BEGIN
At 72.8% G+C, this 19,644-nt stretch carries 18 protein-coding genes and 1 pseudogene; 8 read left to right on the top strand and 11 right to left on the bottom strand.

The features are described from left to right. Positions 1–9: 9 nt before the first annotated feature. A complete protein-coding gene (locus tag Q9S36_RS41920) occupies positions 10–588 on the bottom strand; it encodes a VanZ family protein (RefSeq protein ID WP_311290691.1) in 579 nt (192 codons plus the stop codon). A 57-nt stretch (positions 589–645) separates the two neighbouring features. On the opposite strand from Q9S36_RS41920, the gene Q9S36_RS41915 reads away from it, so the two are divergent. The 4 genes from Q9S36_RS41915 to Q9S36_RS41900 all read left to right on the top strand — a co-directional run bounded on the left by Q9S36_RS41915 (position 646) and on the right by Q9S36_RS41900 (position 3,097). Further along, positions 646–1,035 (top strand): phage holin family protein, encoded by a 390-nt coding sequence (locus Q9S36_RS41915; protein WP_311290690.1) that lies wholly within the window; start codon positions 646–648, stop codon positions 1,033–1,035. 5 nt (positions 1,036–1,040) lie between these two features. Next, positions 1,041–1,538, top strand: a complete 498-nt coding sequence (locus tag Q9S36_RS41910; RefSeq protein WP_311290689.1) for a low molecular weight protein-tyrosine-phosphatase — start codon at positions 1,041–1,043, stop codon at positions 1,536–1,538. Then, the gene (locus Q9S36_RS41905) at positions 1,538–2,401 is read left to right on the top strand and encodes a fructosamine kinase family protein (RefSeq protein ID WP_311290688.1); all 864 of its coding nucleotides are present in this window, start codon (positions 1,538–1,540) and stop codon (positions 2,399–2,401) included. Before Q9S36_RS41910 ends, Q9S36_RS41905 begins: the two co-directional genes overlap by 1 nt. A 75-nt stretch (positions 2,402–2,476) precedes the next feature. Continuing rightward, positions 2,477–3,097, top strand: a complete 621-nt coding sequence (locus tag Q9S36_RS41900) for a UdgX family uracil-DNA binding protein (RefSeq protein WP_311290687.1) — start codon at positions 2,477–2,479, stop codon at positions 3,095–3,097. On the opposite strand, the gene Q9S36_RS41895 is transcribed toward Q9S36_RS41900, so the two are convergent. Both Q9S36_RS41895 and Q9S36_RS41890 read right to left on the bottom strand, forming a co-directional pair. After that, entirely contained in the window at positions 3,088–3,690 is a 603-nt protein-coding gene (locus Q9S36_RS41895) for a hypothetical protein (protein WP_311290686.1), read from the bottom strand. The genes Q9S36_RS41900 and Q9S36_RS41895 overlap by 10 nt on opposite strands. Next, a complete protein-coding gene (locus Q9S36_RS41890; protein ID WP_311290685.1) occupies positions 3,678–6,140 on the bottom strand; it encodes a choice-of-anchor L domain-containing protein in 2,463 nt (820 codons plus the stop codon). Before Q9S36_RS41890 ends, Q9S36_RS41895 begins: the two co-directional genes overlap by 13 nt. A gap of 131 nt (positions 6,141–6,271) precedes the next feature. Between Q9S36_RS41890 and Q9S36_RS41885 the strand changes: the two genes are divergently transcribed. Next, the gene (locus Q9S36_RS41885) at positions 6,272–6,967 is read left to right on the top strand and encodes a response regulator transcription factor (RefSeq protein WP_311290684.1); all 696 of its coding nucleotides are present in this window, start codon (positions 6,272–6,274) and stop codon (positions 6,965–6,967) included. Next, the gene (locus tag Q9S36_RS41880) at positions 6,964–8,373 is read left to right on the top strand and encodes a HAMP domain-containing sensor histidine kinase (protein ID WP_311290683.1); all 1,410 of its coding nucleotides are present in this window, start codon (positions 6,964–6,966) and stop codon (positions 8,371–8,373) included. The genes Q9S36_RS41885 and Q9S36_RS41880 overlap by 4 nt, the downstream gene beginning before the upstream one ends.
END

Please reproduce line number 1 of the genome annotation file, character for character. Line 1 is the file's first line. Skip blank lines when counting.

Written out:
At 72.8% G+C, this 19,644-nt stretch carries 18 protein-coding genes and 1 pseudogene; 8 read left to right on the top strand and 11 right to left on the bottom strand.